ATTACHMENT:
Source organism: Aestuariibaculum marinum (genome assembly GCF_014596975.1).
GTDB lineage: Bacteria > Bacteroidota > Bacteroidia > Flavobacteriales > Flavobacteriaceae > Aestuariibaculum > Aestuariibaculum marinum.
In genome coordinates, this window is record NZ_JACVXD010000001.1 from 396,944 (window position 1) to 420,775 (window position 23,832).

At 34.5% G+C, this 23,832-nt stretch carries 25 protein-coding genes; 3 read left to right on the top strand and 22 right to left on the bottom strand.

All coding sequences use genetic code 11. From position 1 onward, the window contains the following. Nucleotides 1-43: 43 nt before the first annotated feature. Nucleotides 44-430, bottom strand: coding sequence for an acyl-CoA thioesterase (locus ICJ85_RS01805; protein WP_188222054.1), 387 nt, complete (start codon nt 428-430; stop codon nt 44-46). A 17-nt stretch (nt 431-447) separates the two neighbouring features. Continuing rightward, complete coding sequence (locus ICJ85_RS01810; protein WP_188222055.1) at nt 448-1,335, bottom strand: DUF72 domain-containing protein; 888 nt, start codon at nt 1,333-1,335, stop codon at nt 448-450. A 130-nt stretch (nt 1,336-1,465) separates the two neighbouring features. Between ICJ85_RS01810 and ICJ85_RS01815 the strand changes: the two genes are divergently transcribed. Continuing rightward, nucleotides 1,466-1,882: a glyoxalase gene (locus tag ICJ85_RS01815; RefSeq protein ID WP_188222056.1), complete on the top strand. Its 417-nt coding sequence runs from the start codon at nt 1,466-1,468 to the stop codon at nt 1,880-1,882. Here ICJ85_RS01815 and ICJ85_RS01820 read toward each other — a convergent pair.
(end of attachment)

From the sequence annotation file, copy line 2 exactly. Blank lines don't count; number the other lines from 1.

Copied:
GTDB lineage: Bacteria > Bacteroidota > Bacteroidia > Flavobacteriales > Flavobacteriaceae > Aestuariibaculum > Aestuariibaculum marinum.